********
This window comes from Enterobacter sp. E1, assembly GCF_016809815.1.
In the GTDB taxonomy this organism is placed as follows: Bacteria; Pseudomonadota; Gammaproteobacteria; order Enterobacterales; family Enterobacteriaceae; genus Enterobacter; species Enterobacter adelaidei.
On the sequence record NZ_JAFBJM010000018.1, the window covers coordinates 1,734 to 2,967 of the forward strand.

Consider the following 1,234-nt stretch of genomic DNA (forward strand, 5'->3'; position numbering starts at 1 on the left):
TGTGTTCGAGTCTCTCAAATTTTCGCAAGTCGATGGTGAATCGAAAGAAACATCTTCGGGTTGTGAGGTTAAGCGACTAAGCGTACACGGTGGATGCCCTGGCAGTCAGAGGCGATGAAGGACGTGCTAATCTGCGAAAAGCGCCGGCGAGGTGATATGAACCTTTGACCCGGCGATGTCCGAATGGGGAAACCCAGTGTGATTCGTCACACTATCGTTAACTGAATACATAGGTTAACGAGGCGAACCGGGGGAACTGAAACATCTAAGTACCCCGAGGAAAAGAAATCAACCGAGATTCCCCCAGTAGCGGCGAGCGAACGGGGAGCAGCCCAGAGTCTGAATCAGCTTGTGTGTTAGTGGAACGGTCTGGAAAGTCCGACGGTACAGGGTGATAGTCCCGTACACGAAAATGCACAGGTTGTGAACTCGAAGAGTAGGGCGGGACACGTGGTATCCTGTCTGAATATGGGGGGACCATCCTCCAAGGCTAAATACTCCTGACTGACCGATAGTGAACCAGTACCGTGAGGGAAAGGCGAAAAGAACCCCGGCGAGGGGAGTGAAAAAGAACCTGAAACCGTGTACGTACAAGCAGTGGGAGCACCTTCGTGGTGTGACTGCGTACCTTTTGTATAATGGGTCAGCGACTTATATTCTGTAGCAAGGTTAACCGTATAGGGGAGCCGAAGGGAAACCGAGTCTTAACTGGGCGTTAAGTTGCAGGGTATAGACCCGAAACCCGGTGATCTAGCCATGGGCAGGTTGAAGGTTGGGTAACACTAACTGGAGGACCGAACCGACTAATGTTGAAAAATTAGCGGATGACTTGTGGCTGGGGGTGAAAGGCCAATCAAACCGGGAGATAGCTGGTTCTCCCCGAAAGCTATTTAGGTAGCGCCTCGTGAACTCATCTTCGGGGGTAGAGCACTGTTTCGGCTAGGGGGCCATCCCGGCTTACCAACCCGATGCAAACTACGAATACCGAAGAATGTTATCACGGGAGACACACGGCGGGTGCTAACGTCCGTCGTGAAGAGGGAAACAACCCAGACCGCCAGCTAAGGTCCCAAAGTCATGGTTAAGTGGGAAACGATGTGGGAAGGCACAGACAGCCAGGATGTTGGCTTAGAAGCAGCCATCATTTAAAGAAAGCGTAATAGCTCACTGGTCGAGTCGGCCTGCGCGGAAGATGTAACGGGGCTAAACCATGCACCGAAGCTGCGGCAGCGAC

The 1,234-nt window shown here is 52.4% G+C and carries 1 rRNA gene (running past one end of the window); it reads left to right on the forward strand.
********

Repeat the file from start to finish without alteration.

This window comes from Enterobacter sp. E1, assembly GCF_016809815.1.
In the GTDB taxonomy this organism is placed as follows: Bacteria; Pseudomonadota; Gammaproteobacteria; order Enterobacterales; family Enterobacteriaceae; genus Enterobacter; species Enterobacter adelaidei.
On the sequence record NZ_JAFBJM010000018.1, the window covers coordinates 1,734 to 2,967 of the forward strand.

Consider the following 1,234-nt stretch of genomic DNA (forward strand, 5'->3'; position numbering starts at 1 on the left):
TGTGTTCGAGTCTCTCAAATTTTCGCAAGTCGATGGTGAATCGAAAGAAACATCTTCGGGTTGTGAGGTTAAGCGACTAAGCGTACACGGTGGATGCCCTGGCAGTCAGAGGCGATGAAGGACGTGCTAATCTGCGAAAAGCGCCGGCGAGGTGATATGAACCTTTGACCCGGCGATGTCCGAATGGGGAAACCCAGTGTGATTCGTCACACTATCGTTAACTGAATACATAGGTTAACGAGGCGAACCGGGGGAACTGAAACATCTAAGTACCCCGAGGAAAAGAAATCAACCGAGATTCCCCCAGTAGCGGCGAGCGAACGGGGAGCAGCCCAGAGTCTGAATCAGCTTGTGTGTTAGTGGAACGGTCTGGAAAGTCCGACGGTACAGGGTGATAGTCCCGTACACGAAAATGCACAGGTTGTGAACTCGAAGAGTAGGGCGGGACACGTGGTATCCTGTCTGAATATGGGGGGACCATCCTCCAAGGCTAAATACTCCTGACTGACCGATAGTGAACCAGTACCGTGAGGGAAAGGCGAAAAGAACCCCGGCGAGGGGAGTGAAAAAGAACCTGAAACCGTGTACGTACAAGCAGTGGGAGCACCTTCGTGGTGTGACTGCGTACCTTTTGTATAATGGGTCAGCGACTTATATTCTGTAGCAAGGTTAACCGTATAGGGGAGCCGAAGGGAAACCGAGTCTTAACTGGGCGTTAAGTTGCAGGGTATAGACCCGAAACCCGGTGATCTAGCCATGGGCAGGTTGAAGGTTGGGTAACACTAACTGGAGGACCGAACCGACTAATGTTGAAAAATTAGCGGATGACTTGTGGCTGGGGGTGAAAGGCCAATCAAACCGGGAGATAGCTGGTTCTCCCCGAAAGCTATTTAGGTAGCGCCTCGTGAACTCATCTTCGGGGGTAGAGCACTGTTTCGGCTAGGGGGCCATCCCGGCTTACCAACCCGATGCAAACTACGAATACCGAAGAATGTTATCACGGGAGACACACGGCGGGTGCTAACGTCCGTCGTGAAGAGGGAAACAACCCAGACCGCCAGCTAAGGTCCCAAAGTCATGGTTAAGTGGGAAACGATGTGGGAAGGCACAGACAGCCAGGATGTTGGCTTAGAAGCAGCCATCATTTAAAGAAAGCGTAATAGCTCACTGGTCGAGTCGGCCTGCGCGGAAGATGTAACGGGGCTAAACCATGCACCGAAGCTGCGGCAGCGAC

The 1,234-nt window shown here is 52.4% G+C and carries 1 rRNA gene (running past one end of the window); it reads left to right on the forward strand.